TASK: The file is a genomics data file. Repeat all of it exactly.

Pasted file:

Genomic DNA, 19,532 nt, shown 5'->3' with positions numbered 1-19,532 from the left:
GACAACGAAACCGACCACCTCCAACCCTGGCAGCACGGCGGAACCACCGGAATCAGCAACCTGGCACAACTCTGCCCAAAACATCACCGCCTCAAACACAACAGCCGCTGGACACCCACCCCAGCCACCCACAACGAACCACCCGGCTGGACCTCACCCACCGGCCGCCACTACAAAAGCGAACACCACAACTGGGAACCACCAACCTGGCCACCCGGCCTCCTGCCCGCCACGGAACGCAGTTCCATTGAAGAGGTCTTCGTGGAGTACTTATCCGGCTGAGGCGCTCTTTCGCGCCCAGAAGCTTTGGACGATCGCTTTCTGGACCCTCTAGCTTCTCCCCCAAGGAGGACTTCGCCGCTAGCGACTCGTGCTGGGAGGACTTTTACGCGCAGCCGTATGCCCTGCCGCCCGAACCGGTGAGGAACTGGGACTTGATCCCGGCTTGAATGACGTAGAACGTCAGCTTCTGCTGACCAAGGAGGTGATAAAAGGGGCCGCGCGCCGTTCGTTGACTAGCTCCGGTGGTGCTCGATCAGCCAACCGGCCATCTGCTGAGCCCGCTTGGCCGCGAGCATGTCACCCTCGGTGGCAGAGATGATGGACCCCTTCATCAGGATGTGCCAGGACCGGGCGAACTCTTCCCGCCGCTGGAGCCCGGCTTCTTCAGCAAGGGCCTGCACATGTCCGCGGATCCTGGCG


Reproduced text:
Genomic DNA, 19,532 nt, shown 5'->3' with positions numbered 1-19,532 from the left:
GACAACGAAACCGACCACCTCCAACCCTGGCAGCACGGCGGAACCACCGGAATCAGCAACCTGGCACAACTCTGCCCAAAACATCACCGCCTCAAACACAACAGCCGCTGGACACCCACCCCAGCCACCCACAACGAACCACCCGGCTGGACCTCACCCACCGGCCGCCACTACAAAAGCGAACACCACAACTGGGAACCACCAACCTGGCCACCCGGCCTCCTGCCCGCCACGGAACGCAGTTCCATTGAAGAGGTCTTCGTGGAGTACTTATCCGGCTGAGGCGCTCTTTCGCGCCCAGAAGCTTTGGACGATCGCTTTCTGGACCCTCTAGCTTCTCCCCCAAGGAGGACTTCGCCGCTAGCGACTCGTGCTGGGAGGACTTTTACGCGCAGCCGTATGCCCTGCCGCCCGAACCGGTGAGGAACTGGGACTTGATCCCGGCTTGAATGACGTAGAACGTCAGCTTCTGCTGACCAAGGAGGTGATAAAAGGGGCCGCGCGCCGTTCGTTGACTAGCTCCGGTGGTGCTCGATCAGCCAACCGGCCATCTGCTGAGCCCGCTTGGCCGCGAGCATGTCACCCTCGGTGGCAGAGATGATGGACCCCTTCATCAGGATGTGCCAGGACCGGGCGAACTCTTCCCGCCGCTGGAGCCCGGCTTCTTCAGCAAGGGCCTGCACATGTCCGCGGATCCTGGCG